Andy Macauley, Chief Operating Officer at Handepay, gives some concise pointers to business credit card processing.

As we speed towards a cashless society, the phrase ‘sorry I don’t take card payments’ should be heard less and less. But the reality is that half of British small and medium-sized enterprises (SMEs) still don’t offer business credit card processing. Why is that? Well, it can be a nightmare to get started. You have to pay for the privilege and the amount you pay can vary with every single transaction.

Who can you trust? Why do you need to pay? To help, here are five essential need-to-knows.

Know who you’re dealing with

To understand the process, every transaction you accept on a card involves a number of bodies and they all receive some payment from the merchant (you).

They are the card issuer (the bank or financial institution that provided the card to the customer), the acquirer (an organisation that facilitates the authorisation, processing and settlement of the transaction) and finally, the card scheme (the brand on the card, eg Visa, MasterCard, AmEx).

Make sense of why it costs

Most providers of card payment machines will quote you a basic rate for business credit card processing which is based on a ‘Chip and PIN’ transaction using a card issued in the same country it is being processed (i.e. here in the UK).

That means the customer uses a card that has an electronic chip embedded into it and they validate they are the genuine owner of that card using a PIN (just like at the cash point). This greatly reduces the chance of card fraud and these types of transactions are now the norm in the UK. They are also considered to be the most secure and, as such, attract some of the lowest fees, which is why most providers use them in their quote. What’s best value for you depends on how many transactions you carry out and what the average value of them is.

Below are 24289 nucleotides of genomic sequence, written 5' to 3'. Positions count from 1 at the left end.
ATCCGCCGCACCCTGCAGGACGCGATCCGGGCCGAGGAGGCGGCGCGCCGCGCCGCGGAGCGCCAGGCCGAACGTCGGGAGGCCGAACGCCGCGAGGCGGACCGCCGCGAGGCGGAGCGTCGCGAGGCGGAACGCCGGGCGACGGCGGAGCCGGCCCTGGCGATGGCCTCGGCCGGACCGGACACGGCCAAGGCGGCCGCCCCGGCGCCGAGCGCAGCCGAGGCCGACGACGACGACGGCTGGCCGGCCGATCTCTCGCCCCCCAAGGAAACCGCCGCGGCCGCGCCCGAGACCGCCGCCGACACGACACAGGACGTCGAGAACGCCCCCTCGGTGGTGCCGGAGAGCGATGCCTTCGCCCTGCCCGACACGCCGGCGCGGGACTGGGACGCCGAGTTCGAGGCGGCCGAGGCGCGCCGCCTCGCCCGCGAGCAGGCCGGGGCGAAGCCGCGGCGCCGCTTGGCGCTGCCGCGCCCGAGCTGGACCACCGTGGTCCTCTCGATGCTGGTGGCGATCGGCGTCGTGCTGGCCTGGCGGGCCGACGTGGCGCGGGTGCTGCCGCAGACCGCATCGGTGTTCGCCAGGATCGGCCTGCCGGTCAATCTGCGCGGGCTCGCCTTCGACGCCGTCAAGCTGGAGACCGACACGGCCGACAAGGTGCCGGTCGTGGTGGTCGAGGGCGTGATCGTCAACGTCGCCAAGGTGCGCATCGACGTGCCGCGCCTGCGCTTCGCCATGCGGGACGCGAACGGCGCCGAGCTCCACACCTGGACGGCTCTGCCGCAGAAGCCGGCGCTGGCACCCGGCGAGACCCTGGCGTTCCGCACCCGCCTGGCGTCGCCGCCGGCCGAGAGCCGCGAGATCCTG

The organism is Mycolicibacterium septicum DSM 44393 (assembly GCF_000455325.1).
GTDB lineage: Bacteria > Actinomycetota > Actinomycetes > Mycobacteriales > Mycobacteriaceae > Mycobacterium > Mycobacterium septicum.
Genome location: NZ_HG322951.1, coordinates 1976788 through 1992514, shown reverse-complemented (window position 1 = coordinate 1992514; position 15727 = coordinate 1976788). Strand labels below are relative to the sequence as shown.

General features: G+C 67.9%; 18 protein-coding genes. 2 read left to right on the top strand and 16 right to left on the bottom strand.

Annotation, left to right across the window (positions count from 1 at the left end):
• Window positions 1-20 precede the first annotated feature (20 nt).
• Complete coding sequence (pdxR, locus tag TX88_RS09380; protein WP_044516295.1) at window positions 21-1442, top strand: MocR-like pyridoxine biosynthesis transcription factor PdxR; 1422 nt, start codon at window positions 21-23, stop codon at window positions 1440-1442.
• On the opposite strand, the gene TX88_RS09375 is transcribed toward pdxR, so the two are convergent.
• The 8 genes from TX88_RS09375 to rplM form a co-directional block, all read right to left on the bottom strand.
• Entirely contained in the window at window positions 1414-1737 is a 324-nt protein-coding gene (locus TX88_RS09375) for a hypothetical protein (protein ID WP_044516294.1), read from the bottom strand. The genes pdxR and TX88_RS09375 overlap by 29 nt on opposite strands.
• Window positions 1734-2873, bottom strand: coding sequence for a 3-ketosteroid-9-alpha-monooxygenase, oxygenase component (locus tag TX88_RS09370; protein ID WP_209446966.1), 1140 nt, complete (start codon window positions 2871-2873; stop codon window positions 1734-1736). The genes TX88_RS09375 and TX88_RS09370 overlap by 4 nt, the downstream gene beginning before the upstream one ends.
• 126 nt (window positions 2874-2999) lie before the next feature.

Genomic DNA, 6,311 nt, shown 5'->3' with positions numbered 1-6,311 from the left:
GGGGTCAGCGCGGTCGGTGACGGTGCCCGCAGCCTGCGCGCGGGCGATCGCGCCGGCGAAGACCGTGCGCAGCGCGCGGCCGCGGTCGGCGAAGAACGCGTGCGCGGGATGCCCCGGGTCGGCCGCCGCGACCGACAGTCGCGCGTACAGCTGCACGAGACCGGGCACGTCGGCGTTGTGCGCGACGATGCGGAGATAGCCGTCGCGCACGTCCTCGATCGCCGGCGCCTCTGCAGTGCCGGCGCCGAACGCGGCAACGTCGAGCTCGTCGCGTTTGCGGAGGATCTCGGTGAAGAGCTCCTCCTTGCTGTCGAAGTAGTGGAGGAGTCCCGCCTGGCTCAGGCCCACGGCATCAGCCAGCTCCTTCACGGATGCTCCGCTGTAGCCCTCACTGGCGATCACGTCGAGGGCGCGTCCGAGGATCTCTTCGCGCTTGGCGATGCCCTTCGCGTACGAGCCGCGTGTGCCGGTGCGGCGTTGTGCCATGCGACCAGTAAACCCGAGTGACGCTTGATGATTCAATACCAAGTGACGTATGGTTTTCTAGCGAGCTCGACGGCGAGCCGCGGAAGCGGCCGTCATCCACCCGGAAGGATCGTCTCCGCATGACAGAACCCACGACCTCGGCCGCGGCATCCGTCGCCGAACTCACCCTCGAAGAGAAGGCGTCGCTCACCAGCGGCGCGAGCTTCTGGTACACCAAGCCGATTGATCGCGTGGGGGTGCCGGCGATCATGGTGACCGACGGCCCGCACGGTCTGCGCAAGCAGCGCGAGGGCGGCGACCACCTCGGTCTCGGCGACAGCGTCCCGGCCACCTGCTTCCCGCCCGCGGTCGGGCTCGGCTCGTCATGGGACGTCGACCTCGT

Wheels in motion

Next, you need to think about how you go about getting your card machine. This depends a lot on the size of your business and for an SME it’s normally easiest to go through an ‘introducer’. These companies work with thousands of businesses and have a greater buying power when it comes to securing a better rate than if you attempted to do it solo.

Understand those fees

Joining fees: These are variable, some providers charge but others don’t. Look around to see who charges and who doesn’t and factor this into the price. As a rule of thumb, you’re more likely to pay a joining fee if a representative comes out to see you, explains in detail the offer and completes the paperwork with you. This can give you the confidence to fully understand the set-up and as a result can be well worth the fee.

Merchant Services Charges (MSC)

This is the most complicated section, as the price is calculated on each transaction and can vary from transaction to transaction, but roughly speaking the average business will pay £1 a day to have a card terminal.

Rates can vary depending on the type of transactions you complete – face-to-face chip and PIN, customer not present, foreign cards, premium cards and magnetic stripe swiping all carry different rates per transaction. It all depends on what the value of your average sale is, how many transactions you do daily and what type of customer you serve.

Get going

Most applications are processed in a few days which means you could be up and running within a week of signing your agreement. In order to get to this stage, a few checks will be made such as, what does your business do? Do you sell face to face or over the internet? How are your finances? Do you file your tax returns on time? Assuming that’s all fine, you’ll be set up and ready to start taking card payments from your customers.

Don’t watch as customers put items back on the shelf – let them pay the way they want. It’s easier than you think.